David Phipps, RIR-York
Is it knowledge mobilization? Is it Research Uptake Management? If it walks like a broker and acts like a broker it probably is a broker. And some African universities are brokering to the mutual benefit of communities and universities.
S’agit-il de mobilisation des connaissancesou de capacité d’exploitation de la recherche?Si cette personne marche comme un courtier et se conduit comme un courtier, on ne risque pas grand-chose à l’appeler courtier!Certaines universités africaines font du courtage au profit mutuel des communautés et des universités.
INORMS is the International Network of Research Management Societies. Many countries have associations of professionals that help university researchers find and spend their research funding. In Canada this is the CAURA, the Canadian Association of University Research Administrators. Some universities in Canada, like those in the ResearchImpact-RéseauImpactRecherche (RIR) network, are helping their researchers by investing services that connect research to society. We call this anything from knowledge mobilization to community engagement to knowledge translation.
Well there’s another term that is new to Canada but is commonly used in African universities: research uptake which is the act of research being taken up and used by communities. Research uptake management is therefore the professional services provided by universities to support research uptake.
DRUSSA is Development Research Uptake for Sub Saharan Africa, a network of 24 African universities who are funded by United Kingdom Department for International Development (DFID) and supported by the Association of Commonwealth Universities to build capacity among research service providers to help connect research to community partners. While there are lots of discipline specific research networks that strive to create social and economic benefits from university research DRUSSA and RIR are networks of universities who are focused on the practice of knowledge mobilization/research uptake at the institutional level. The only other one I know is the Mid-west Knowledge Mobilization Network. MKMN has its origins in education but now strives to build capacity for knowledge mobilization across disciplines.
Because of this synergy between RIR and DRUSSA, I have had the pleasure of participating as a member of the Leaders Network for the DRUSSA program. This has mostly involved commenting on curriculum (yes, they have developed a curriculum for to build capacity for research uptake managers!) but I was invited to INORMS to facilitate a workshop for delegates that included DRUSSA representatives. See the workshop agenda for more information on this session.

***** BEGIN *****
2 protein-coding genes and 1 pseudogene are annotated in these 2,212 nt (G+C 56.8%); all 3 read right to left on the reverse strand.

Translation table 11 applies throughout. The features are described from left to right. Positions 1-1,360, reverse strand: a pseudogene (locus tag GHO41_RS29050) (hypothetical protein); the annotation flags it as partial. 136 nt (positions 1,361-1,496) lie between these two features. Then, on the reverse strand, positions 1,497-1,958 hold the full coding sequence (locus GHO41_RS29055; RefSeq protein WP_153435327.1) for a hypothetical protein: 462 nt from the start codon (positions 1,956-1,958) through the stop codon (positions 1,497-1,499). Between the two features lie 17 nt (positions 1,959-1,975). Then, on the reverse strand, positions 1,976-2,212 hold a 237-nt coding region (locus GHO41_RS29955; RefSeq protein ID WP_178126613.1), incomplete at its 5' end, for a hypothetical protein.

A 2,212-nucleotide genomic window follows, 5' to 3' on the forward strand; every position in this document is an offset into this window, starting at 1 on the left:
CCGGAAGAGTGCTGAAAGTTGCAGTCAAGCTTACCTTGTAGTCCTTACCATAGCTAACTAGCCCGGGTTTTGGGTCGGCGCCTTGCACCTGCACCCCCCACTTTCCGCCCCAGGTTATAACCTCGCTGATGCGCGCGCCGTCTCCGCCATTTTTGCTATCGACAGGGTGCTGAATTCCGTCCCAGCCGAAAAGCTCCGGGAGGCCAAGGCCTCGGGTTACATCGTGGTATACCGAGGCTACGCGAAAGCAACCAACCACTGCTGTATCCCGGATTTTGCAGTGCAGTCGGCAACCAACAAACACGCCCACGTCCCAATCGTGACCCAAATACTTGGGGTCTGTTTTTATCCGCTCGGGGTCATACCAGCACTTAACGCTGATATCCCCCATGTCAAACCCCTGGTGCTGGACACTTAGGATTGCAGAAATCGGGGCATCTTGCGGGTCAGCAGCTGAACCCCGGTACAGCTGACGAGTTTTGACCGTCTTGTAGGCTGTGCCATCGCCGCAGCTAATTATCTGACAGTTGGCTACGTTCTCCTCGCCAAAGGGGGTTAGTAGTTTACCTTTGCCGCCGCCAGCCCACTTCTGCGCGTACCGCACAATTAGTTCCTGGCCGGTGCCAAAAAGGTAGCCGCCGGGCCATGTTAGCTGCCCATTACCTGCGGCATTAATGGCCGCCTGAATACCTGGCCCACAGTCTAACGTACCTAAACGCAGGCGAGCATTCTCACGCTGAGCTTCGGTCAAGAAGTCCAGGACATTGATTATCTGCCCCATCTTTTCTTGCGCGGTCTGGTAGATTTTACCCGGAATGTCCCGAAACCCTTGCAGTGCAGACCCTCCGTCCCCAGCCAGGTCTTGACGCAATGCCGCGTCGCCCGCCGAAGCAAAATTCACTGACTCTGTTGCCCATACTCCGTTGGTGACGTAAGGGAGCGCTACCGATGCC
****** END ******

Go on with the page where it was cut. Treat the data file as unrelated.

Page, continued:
There were over 40 participants from 23 countries including countries from Europe, North America, Africa, Asia and Oceania/Australasia. What I found most interesting were the examples presented by the African universities. Many were around local agriculture and local poverty reduction such as the Community Integrated Rural Development Project (CIRDP) implemented among rural women in Ile-Ogbo, Osun State, Nigeria with University of Ibadan.
The key to many of these projects that I saw was the local element. I got the impression that these universities had developed close ties with their local communities. This is the feeling I get in the one university-one town model like in Lakehead/ThunderBay or Brock/St Catherine’s. These universities are naturally closely interwoven with the local cultural, social and economic fabric of their towns. Knowledge mobilization comes naturally to them.
Now imagine the situation where a university and a local community have developed a shared desire for knowledge mobilization/research uptake. And then layer on that a multi-year funded project with two critical components: 1) training and networking to build capacity for professionalization of research uptake management; and 2) leaders at each institution investing resources (funding, space, staff time) to support research uptake management. That is a recipe for success.
In Canada we have elements of these but we lack the multi-year funding to build capacity and provide incentives for institutional leaders to invest. Many universities have examples of successful knowledge mobilization and engaged scholarship but they are research/partner driven, often not supported by institutional capacity. The RIR universities are building institutional capacity but without incentives that come with external funding. Canada needs funding equivalent to the DRUSSA program to create a pan-Canadian capacity for knowledge mobilization. From 1995-2009, the tri-council IPM program funded the growth of Canada’s university technology commercialization sector. We need a similar program to build capacity for knowledge mobilization
It is working for African universities. Indeed African universities in the DRUSSA network are poised to become global leaders in research uptake management because of their local culture, their institutional leadership and the DFID funding and support from the Association of Commonwealth Universities.
But the question remains. Is it knowledge mobilization or research uptake? The answer is: yes.
Thanks to Christine Trauttsmandorff (@ChristineTrautt), SSHRC, for discussions at INORMS that contributed to this post.
David Phipps, RIR-York